The long awaited report into cycling issues by the committee of the Queensland parliament was released today.  You can read the full document at http://www.parliament.qld.gov.au/documents/tableOffice/TabledPapers...

At first read, it looks fair and balanced - a clear message is that cycling should be encouraged and made widely appealing.  Also clear recognition of a hierarchy of vulnerability, to be recognised through appropriate regulations.

68 detailed recommendations.  No prizes for guessing my favourites (15 and 16) - some sense at last. I'm a bit uncomfortable with the recommendation to make cycling penalties the same as motoring ones in some cases (recommendation 31), though it seems open to debate still.

Here's hoping the whole package is adopted.

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Legal aid http://www.legalaid.nsw.gov.au/publications/factsheets-and-resource...
says:
"Are there any questions I do have to answer?

Yes.

Traffic:

You have to give police your name and address (and provide your licence) if you are driving or accompanying a learner driver.

If you were involved in a traffic accident you have to give your name and address to the other driver involved. You also have to give that information and other details about the accident to the police.

If you own, or are responsible for a vehicle, you have to give police the name and address of the driver of a vehicle if it is alleged that he/she committed a traffic offence.

If a vehicle is suspected of being used for a serious offence the owner, driver and passengers must provide their names and addresses (and those of each other) to the police. If the full names and addresses are not known you are required to give as much information about the person’s identity as you know."

First para might apply to cyclists if they are regarded as drivers (?), not entirely clear to me if it does.

Goes on to say the law is mostly in LEPRA or LEPA
Law Enforcement (Powers and Responsibilities) Act 2002

Edit: no it doesn't, since the act says "vehicles" means motor vehicles.".

there's a large number of roads where I am more than happy for this to happen. the unbroken lines are based around the overtaking distance for someone moving far faster than I am on a bike. Most drivers give me plenty of space and pose no danger doing this.

Scott Emerson's media release is now out at http://statements.qld.gov.au/Statement/2013/11/29/committee-recomme...  He says it will take a few months to digest, but unfortunately he has already made up his mind to oppose recommendation 15.  So there goes an opportunity for cycling in Australia to "grow up"

Perhaps extreme lobbying before recommendations are put before the Qld parliament will now be required. 

How disappointing that he dismissed the relaxation of MHL because of his own pre-convictions and ignoring the science.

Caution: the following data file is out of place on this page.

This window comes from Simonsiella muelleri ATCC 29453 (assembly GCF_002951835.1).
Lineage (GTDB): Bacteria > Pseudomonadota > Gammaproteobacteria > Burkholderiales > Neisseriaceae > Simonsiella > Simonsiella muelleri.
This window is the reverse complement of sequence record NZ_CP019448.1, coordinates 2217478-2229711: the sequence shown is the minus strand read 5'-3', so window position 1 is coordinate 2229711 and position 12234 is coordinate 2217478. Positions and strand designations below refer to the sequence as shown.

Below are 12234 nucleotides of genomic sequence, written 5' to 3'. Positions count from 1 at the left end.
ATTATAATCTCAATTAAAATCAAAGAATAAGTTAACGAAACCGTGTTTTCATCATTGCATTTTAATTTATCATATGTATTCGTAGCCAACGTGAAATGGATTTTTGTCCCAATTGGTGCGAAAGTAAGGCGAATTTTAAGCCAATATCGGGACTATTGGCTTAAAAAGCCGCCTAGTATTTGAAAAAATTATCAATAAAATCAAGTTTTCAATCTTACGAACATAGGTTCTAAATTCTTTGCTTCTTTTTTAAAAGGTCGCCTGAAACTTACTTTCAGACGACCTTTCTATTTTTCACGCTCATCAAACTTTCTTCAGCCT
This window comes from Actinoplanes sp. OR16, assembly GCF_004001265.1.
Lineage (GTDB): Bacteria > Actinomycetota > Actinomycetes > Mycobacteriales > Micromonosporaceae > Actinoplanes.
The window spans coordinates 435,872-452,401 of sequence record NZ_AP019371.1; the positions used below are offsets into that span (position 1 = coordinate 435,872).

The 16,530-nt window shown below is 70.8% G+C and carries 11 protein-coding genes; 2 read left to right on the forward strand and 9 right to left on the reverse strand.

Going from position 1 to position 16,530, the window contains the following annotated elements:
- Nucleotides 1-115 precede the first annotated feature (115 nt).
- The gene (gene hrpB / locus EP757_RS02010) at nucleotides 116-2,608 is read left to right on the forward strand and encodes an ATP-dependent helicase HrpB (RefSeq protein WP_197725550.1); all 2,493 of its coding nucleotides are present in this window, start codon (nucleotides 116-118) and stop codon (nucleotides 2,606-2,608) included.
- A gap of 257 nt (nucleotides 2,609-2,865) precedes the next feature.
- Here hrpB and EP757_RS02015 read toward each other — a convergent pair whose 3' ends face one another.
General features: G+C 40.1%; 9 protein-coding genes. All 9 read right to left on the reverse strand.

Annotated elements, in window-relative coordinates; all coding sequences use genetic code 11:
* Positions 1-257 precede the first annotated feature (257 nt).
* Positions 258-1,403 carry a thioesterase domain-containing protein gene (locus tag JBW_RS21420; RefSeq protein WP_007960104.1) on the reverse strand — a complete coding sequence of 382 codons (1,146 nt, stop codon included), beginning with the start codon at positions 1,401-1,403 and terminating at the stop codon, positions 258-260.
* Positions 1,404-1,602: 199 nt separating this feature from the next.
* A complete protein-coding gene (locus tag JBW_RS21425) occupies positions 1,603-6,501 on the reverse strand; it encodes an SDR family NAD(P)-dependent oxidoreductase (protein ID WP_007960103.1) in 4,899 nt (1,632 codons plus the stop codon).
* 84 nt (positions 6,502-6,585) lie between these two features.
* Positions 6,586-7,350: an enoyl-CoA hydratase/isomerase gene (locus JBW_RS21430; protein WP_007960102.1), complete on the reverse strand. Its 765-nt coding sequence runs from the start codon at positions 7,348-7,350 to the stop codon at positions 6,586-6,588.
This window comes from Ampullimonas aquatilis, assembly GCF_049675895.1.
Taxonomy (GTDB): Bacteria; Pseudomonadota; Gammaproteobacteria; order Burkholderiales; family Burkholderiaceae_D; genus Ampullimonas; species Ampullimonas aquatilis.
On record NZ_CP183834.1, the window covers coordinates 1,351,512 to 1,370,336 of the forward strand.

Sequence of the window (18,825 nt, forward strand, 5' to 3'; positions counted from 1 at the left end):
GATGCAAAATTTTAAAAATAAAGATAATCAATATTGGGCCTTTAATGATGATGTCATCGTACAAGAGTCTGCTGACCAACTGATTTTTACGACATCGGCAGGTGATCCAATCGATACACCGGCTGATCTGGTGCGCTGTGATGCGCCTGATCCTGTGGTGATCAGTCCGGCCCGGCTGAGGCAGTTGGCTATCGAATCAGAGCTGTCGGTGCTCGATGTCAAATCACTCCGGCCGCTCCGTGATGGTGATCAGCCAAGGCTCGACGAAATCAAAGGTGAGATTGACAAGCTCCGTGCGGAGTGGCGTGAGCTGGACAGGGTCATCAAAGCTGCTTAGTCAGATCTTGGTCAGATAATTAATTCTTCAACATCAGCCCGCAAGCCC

He is, as he says,  big believer in the benefits of helmets, (just like I am a big believer in benefits of condoms*) , and he's happy to enforce his beliefs over others.

Now, the acid test of his faith : will he enforce to motorists since he's a big believer? 

Relaxation of MHL is not anti-helmet, something that's quite hard, apparently, for many people to conceptualise.

I noticed he's happy to support #31 to bring fines for cyclists in line with motorists, clearly because cyclists cause as much road trauma as drivers. Jay-walkers next, naturally.

"Relaxation of MHL is not anti-helmet, something that's quite hard, apparently, for many people to conceptualise."

I think supporters of the law *deliberately* confuse the two and perhaps he's doing the same. I mean, he can't be *that* stupid can he?

I hope almost all of the recommendations are implemented (except the 24/7 lights idea... sheesh), but I'm not holding my breath.

Do you know what the next steps are?  Like how is it decided which (if any) recommendations actually go before the Queensland parliament?  And any thoughts on points for influence?

It seems some are already 'approved', at least in a trial mode, so it seems whether they're implemented or not is at the whim of the Minister.

I'm growing weary of sports cycling advocacy groups 'speaking for all of us' when they flat out refuse to listen to the concerns of 'other' cyclists. They bang on about us all needing to hold hands and sing along together... but only if we sing their tune.

Listened to Richard and Paul of Brisbane CBD BUG being interviewed on ABC radio. We need more voices like this in mainstream advocacy. 

A sports riding group dictating bike safety policy. You get used to it.

On the Guardian too.

The Guardian's picture just about says it all.  Where are the shots of everyday people going to the shops at sensible speeds?

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